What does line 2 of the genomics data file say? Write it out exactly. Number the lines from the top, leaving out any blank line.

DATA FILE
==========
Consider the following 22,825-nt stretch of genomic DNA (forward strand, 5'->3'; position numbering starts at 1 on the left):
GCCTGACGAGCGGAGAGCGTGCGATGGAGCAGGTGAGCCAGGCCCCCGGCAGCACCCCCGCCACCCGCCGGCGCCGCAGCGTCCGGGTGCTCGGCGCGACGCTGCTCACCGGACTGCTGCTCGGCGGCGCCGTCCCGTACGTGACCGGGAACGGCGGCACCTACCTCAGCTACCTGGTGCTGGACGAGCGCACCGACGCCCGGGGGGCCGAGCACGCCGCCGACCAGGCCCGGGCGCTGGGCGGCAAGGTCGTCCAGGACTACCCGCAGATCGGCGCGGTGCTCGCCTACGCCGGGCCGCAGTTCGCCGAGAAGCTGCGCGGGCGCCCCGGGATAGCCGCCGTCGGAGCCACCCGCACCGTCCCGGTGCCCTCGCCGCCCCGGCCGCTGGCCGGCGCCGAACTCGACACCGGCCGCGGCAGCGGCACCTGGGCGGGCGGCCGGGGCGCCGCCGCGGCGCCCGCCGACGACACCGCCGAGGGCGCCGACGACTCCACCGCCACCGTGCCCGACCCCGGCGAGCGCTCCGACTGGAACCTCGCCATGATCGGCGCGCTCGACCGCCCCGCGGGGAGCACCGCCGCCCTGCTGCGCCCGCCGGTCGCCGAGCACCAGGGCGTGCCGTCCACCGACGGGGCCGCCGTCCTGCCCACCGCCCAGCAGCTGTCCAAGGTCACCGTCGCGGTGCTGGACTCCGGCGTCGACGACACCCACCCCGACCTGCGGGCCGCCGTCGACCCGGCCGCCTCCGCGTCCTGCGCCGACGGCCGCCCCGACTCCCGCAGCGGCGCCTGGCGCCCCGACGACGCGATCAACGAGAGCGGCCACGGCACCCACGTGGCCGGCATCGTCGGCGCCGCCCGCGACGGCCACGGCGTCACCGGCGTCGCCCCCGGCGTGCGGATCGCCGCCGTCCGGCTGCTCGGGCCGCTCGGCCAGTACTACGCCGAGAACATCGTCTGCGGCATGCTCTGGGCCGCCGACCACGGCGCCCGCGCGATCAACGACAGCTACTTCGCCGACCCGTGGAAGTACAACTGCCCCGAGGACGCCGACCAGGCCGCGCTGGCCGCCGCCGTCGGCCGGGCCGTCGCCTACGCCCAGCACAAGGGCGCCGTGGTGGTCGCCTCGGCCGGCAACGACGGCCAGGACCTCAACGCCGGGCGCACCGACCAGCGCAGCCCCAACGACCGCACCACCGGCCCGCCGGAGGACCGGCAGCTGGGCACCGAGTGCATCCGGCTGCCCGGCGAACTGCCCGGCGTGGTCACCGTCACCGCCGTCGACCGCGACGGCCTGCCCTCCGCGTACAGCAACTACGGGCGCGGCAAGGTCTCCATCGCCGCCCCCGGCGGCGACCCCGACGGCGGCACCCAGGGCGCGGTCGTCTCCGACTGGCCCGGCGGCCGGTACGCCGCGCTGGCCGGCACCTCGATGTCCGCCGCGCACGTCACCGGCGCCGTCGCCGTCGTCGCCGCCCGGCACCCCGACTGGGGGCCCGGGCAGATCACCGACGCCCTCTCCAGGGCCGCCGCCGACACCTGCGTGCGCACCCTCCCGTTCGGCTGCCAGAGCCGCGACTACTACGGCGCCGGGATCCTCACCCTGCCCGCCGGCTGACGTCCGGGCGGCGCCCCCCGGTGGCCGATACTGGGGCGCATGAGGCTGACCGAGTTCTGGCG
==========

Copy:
GCCTGACGAGCGGAGAGCGTGCGATGGAGCAGGTGAGCCAGGCCCCCGGCAGCACCCCCGCCACCCGCCGGCGCCGCAGCGTCCGGGTGCTCGGCGCGACGCTGCTCACCGGACTGCTGCTCGGCGGCGCCGTCCCGTACGTGACCGGGAACGGCGGCACCTACCTCAGCTACCTGGTGCTGGACGAGCGCACCGACGCCCGGGGGGCCGAGCACGCCGCCGACCAGGCCCGGGCGCTGGGCGGCAAGGTCGTCCAGGACTACCCGCAGATCGGCGCGGTGCTCGCCTACGCCGGGCCGCAGTTCGCCGAGAAGCTGCGCGGGCGCCCCGGGATAGCCGCCGTCGGAGCCACCCGCACCGTCCCGGTGCCCTCGCCGCCCCGGCCGCTGGCCGGCGCCGAACTCGACACCGGCCGCGGCAGCGGCACCTGGGCGGGCGGCCGGGGCGCCGCCGCGGCGCCCGCCGACGACACCGCCGAGGGCGCCGACGACTCCACCGCCACCGTGCCCGACCCCGGCGAGCGCTCCGACTGGAACCTCGCCATGATCGGCGCGCTCGACCGCCCCGCGGGGAGCACCGCCGCCCTGCTGCGCCCGCCGGTCGCCGAGCACCAGGGCGTGCCGTCCACCGACGGGGCCGCCGTCCTGCCCACCGCCCAGCAGCTGTCCAAGGTCACCGTCGCGGTGCTGGACTCCGGCGTCGACGACACCCACCCCGACCTGCGGGCCGCCGTCGACCCGGCCGCCTCCGCGTCCTGCGCCGACGGCCGCCCCGACTCCCGCAGCGGCGCCTGGCGCCCCGACGACGCGATCAACGAGAGCGGCCACGGCACCCACGTGGCCGGCATCGTCGGCGCCGCCCGCGACGGCCACGGCGTCACCGGCGTCGCCCCCGGCGTGCGGATCGCCGCCGTCCGGCTGCTCGGGCCGCTCGGCCAGTACTACGCCGAGAACATCGTCTGCGGCATGCTCTGGGCCGCCGACCACGGCGCCCGCGCGATCAACGACAGCTACTTCGCCGACCCGTGGAAGTACAACTGCCCCGAGGACGCCGACCAGGCCGCGCTGGCCGCCGCCGTCGGCCGGGCCGTCGCCTACGCCCAGCACAAGGGCGCCGTGGTGGTCGCCTCGGCCGGCAACGACGGCCAGGACCTCAACGCCGGGCGCACCGACCAGCGCAGCCCCAACGACCGCACCACCGGCCCGCCGGAGGACCGGCAGCTGGGCACCGAGTGCATCCGGCTGCCCGGCGAACTGCCCGGCGTGGTCACCGTCACCGCCGTCGACCGCGACGGCCTGCCCTCCGCGTACAGCAACTACGGGCGCGGCAAGGTCTCCATCGCCGCCCCCGGCGGCGACCCCGACGGCGGCACCCAGGGCGCGGTCGTCTCCGACTGGCCCGGCGGCCGGTACGCCGCGCTGGCCGGCACCTCGATGTCCGCCGCGCACGTCACCGGCGCCGTCGCCGTCGTCGCCGCCCGGCACCCCGACTGGGGGCCCGGGCAGATCACCGACGCCCTCTCCAGGGCCGCCGCCGACACCTGCGTGCGCACCCTCCCGTTCGGCTGCCAGAGCCGCGACTACTACGGCGCCGGGATCCTCACCCTGCCCGCCGGCTGACGTCCGGGCGGCGCCCCCCGGTGGCCGATACTGGGGCGCATGAGGCTGACCGAGTTCTGGCG